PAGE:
Mclaren's New Nose? Looking at the 'experimental' Mugello Test
Racing Point aren't the only ones following in Mercedes' footsteps...
All the way back in Mugello (which now seems like ages ago, even though it was literally 2 races back) Mclaren trialled a new nose in Free Practice. This, apparently, was part of a 'wider package' that Mclaren are contemplating for 2021, and since they have to carry forward their 2020 cars into 2021 (as per the cost saving measures after the pandemic), they have to test out new parts sooner than previous years.
This comparison shows exactly what they're considering. In the new version, the slotted vanes (inboard of the front wing elements) are replaced by a 'cape'. This 'cape' (you can sort of see it further along, to the side of the nose swooping downwards) is a near flat piece of bodywork which essentially guides airflow from the crucial front end, mainly to the bargeboards. This was pioneered by Mercedes in 2017 when they first used the needle nose (the extra space by slimming the nose allowed this 'cape' bodywork).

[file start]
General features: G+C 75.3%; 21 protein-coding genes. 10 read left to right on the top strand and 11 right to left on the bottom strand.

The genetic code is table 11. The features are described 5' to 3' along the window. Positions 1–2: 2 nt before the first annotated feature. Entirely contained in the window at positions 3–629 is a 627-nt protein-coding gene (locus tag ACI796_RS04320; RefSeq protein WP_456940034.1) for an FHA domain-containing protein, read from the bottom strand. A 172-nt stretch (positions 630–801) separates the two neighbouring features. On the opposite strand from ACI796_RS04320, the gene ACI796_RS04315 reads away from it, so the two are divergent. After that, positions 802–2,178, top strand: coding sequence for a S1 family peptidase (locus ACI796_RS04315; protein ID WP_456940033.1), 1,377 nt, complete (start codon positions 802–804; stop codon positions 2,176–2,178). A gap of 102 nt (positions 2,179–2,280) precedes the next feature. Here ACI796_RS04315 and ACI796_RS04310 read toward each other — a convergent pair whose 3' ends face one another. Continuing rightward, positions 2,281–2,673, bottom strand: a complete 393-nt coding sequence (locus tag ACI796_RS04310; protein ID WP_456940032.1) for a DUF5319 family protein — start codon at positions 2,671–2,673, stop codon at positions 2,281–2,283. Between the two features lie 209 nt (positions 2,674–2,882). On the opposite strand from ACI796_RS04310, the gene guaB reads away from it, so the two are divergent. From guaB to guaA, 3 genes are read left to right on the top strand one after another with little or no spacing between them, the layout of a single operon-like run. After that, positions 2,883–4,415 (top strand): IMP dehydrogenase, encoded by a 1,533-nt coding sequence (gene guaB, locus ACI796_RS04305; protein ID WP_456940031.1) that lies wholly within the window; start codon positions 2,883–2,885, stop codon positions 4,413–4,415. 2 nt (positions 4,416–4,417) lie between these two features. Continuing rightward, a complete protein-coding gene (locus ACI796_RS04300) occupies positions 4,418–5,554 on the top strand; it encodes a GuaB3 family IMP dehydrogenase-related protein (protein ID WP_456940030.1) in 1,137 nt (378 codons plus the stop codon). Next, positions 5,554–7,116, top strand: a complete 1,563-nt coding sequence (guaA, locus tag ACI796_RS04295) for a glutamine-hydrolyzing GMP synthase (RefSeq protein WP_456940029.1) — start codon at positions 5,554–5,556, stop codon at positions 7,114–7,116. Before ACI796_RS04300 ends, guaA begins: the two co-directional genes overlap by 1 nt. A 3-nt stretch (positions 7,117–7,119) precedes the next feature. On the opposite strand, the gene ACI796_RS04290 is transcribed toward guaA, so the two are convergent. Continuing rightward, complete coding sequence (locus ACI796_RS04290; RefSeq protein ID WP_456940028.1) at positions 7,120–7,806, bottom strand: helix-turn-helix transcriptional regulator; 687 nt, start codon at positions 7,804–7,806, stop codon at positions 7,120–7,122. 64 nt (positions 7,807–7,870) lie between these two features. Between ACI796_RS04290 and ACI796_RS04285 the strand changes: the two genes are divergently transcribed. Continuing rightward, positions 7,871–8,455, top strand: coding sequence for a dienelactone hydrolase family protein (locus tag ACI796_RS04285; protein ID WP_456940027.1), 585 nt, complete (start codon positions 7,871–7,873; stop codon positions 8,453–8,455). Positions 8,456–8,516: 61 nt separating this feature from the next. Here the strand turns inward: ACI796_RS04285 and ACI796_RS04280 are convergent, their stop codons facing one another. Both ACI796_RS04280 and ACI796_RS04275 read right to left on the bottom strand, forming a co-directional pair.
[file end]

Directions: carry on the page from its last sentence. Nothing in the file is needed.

Both cape and slotted vane design are there to enhance what's called the 'Y250 vortex', something which is actually quite simple. The rules say you cannot have any aerofoils inside 250mm of the nose cone, hence why there's a gap on the plane of the front wing. The transition between the front wings elements on the outside, and the region inside create spinning air, vortices, and they can be used to increase downforce.
These vortices then interact with the bargeboard to speed airflow being sent under and around the car, which improves aerodynamic efficiency.
It seems aerodynamicists have discovered that the turning effect of these vortices can begin earlier with cape, rather than the slotted iteration, and the earlier you can turn the flow the more gradual you can make it (which results in less drag) and the flow is less likely to detach (bad for downforce).
But switching to the cape design from a well-honed slotted design isn't simple, so a lot of research and development will come from Mclaren to try and figure out how to best use the design. That's why they've had to road-test it so early.
The bottom of the nose is also more rounded, like the Mercedes and the Renault, so yet again we have another team moving to a more Mercedes-like concept...